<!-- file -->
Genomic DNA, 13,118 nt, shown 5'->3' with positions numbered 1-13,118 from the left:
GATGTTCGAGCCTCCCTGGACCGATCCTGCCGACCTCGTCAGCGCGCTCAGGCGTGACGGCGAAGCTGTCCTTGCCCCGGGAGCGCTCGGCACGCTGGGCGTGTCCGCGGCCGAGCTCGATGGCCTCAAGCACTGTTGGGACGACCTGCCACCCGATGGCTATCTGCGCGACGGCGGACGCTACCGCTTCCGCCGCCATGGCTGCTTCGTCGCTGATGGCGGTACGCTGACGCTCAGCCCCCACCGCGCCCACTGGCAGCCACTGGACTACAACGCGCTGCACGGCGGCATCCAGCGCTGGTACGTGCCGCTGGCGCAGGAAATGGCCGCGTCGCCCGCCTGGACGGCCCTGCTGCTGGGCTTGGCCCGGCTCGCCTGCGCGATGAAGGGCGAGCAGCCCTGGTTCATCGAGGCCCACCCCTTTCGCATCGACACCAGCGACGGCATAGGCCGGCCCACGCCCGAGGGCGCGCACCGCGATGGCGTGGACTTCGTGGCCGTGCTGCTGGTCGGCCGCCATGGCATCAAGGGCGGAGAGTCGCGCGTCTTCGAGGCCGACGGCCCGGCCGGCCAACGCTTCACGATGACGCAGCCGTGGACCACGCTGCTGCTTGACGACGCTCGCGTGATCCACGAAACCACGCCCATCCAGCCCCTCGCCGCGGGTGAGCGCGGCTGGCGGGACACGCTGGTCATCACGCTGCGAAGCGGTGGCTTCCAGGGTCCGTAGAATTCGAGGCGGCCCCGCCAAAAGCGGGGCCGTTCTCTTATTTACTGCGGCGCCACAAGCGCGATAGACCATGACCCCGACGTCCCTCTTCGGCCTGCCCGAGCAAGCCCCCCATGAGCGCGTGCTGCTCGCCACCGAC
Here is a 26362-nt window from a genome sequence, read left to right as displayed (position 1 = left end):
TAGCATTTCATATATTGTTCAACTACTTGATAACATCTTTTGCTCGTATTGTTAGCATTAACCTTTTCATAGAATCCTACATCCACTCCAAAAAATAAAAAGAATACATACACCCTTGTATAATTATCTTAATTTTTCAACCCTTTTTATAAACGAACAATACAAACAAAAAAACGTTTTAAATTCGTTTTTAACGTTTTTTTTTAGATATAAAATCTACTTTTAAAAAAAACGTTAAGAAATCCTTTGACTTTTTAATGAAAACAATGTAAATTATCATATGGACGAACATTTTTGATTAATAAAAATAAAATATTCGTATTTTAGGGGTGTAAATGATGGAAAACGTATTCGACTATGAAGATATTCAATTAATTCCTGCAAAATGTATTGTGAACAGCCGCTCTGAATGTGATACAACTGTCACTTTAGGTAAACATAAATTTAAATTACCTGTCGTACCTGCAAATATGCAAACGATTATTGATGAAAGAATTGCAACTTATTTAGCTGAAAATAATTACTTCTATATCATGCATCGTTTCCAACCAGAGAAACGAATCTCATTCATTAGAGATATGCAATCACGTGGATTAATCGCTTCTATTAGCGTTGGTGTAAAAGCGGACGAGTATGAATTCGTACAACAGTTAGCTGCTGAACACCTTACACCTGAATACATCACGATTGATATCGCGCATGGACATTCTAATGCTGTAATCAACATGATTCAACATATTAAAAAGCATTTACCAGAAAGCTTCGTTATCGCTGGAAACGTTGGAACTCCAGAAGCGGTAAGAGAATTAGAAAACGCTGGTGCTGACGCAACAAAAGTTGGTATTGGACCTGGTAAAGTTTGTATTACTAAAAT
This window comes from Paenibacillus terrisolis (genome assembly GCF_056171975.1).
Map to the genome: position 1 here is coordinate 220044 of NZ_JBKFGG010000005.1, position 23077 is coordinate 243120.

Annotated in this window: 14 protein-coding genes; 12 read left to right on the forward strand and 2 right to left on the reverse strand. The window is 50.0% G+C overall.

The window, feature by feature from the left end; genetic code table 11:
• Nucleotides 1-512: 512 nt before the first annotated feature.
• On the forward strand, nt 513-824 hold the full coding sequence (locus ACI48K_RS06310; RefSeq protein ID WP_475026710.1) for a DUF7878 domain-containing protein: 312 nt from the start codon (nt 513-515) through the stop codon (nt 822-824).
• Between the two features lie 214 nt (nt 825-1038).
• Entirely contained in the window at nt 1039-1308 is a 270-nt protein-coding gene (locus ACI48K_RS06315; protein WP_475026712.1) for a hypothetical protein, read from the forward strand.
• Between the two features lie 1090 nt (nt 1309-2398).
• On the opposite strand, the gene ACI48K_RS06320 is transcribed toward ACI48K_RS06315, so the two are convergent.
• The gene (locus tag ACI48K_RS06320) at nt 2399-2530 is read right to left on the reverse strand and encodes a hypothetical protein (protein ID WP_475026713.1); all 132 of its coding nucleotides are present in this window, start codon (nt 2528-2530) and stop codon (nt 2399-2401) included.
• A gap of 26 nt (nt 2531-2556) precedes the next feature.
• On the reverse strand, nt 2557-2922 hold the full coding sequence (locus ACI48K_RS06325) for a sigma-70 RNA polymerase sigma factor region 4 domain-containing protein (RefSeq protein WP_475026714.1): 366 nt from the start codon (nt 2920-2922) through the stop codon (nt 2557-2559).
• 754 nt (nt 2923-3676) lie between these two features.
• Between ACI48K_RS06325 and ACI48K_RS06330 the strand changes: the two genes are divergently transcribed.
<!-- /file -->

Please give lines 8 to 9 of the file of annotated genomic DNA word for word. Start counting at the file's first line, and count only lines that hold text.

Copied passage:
The window, feature by feature from the left end; genetic code table 11:
• Nucleotides 1-512: 512 nt before the first annotated feature.